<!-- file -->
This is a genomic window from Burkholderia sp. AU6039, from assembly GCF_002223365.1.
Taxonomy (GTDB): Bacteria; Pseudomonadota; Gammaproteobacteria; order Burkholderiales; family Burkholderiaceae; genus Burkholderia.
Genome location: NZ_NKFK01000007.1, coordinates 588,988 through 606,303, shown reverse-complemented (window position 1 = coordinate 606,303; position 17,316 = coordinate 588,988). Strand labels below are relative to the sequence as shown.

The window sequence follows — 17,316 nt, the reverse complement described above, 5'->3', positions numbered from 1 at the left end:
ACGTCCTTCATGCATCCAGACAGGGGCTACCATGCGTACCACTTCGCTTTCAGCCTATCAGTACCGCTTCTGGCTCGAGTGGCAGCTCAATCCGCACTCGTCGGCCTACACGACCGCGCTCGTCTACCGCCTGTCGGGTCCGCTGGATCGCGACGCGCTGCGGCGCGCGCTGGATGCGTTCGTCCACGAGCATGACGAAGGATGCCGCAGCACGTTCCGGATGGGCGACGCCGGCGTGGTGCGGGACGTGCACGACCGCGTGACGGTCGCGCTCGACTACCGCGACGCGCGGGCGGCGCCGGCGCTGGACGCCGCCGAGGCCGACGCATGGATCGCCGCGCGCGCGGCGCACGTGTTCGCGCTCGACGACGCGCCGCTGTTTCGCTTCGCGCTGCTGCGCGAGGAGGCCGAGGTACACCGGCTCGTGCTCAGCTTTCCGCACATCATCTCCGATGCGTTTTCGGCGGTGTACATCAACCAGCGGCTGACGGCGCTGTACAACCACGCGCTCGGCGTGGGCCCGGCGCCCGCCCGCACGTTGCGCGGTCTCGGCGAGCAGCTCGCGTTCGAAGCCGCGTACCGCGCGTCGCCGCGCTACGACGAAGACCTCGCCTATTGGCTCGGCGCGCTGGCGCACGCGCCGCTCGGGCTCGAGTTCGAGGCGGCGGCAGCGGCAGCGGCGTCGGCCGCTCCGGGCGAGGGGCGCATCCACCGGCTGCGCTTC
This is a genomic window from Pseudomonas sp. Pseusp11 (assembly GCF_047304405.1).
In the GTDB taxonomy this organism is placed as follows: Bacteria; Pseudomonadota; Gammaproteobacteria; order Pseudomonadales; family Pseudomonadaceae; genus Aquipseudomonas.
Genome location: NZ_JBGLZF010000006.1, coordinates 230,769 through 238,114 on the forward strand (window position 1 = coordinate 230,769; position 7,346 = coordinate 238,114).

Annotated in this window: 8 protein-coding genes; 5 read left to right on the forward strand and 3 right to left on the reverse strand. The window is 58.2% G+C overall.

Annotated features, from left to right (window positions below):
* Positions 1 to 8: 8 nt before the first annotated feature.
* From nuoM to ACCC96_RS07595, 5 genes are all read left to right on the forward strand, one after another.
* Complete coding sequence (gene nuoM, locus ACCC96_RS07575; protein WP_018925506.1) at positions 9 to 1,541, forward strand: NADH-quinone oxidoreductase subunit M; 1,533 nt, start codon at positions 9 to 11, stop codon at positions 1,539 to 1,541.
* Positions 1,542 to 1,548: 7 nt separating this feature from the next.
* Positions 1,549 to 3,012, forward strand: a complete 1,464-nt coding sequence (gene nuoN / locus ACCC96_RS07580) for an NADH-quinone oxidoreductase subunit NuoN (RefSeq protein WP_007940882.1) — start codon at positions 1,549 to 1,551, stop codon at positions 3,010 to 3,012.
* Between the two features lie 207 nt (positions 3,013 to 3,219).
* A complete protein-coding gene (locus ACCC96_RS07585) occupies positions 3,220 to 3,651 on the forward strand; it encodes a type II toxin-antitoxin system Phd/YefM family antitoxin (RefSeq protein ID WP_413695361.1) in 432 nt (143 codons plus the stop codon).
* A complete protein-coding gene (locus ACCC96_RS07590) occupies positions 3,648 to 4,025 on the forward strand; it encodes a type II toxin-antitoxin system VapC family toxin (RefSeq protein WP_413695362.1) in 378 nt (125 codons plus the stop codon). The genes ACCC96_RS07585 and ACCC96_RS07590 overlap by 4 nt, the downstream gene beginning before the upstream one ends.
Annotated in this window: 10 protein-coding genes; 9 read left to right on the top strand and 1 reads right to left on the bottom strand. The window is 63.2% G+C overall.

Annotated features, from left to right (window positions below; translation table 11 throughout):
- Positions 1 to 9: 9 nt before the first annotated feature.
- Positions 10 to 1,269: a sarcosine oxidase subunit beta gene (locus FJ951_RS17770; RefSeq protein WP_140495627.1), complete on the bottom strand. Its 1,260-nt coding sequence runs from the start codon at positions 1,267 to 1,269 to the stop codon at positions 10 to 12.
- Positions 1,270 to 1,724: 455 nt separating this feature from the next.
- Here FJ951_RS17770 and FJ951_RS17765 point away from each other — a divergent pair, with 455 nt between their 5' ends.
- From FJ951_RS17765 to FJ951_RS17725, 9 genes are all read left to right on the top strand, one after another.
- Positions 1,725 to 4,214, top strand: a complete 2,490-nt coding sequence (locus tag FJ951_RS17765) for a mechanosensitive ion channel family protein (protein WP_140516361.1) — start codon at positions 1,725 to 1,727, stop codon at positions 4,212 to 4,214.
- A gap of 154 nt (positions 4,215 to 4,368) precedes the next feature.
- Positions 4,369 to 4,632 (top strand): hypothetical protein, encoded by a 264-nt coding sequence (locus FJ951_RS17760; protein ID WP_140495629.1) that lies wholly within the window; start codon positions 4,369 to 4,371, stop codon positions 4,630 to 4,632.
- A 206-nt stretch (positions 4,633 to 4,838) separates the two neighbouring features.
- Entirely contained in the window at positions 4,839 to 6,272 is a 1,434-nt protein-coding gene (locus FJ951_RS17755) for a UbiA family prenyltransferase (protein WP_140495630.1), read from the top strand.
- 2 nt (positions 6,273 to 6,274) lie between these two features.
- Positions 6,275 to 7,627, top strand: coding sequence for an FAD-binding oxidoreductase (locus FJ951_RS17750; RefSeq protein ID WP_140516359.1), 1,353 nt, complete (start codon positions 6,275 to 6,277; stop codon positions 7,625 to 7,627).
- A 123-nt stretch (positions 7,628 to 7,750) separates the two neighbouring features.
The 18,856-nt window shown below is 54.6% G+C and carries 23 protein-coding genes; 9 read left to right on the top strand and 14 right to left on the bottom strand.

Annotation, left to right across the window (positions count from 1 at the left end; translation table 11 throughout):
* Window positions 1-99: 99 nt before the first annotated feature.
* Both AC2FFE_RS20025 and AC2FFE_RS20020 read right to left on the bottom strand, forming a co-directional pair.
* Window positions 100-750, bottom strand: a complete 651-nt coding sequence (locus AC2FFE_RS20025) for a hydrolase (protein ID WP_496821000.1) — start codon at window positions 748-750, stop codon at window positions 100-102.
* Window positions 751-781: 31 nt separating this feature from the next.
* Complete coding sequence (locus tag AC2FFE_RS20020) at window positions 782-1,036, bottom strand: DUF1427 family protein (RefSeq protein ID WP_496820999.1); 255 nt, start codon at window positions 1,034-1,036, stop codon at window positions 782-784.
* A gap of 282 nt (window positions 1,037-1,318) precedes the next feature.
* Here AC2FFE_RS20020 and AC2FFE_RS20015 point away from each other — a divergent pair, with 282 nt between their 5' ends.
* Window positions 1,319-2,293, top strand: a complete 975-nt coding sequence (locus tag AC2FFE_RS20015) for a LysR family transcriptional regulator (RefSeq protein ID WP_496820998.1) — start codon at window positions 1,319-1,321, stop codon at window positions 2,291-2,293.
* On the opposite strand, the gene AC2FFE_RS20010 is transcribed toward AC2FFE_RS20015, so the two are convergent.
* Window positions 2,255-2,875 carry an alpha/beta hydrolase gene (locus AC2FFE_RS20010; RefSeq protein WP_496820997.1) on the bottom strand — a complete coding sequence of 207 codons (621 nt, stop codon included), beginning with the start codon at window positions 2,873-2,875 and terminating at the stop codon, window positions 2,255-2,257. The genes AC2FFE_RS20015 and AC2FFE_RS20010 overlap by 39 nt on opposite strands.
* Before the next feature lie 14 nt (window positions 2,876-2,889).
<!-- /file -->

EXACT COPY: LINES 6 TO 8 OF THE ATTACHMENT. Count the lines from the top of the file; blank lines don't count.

This is a genomic window from Pseudomonas sp. Pseusp11 (assembly GCF_047304405.1).
In the GTDB taxonomy this organism is placed as follows: Bacteria; Pseudomonadota; Gammaproteobacteria; order Pseudomonadales; family Pseudomonadaceae; genus Aquipseudomonas.
Genome location: NZ_JBGLZF010000006.1, coordinates 230,769 through 238,114 on the forward strand (window position 1 = coordinate 230,769; position 7,346 = coordinate 238,114).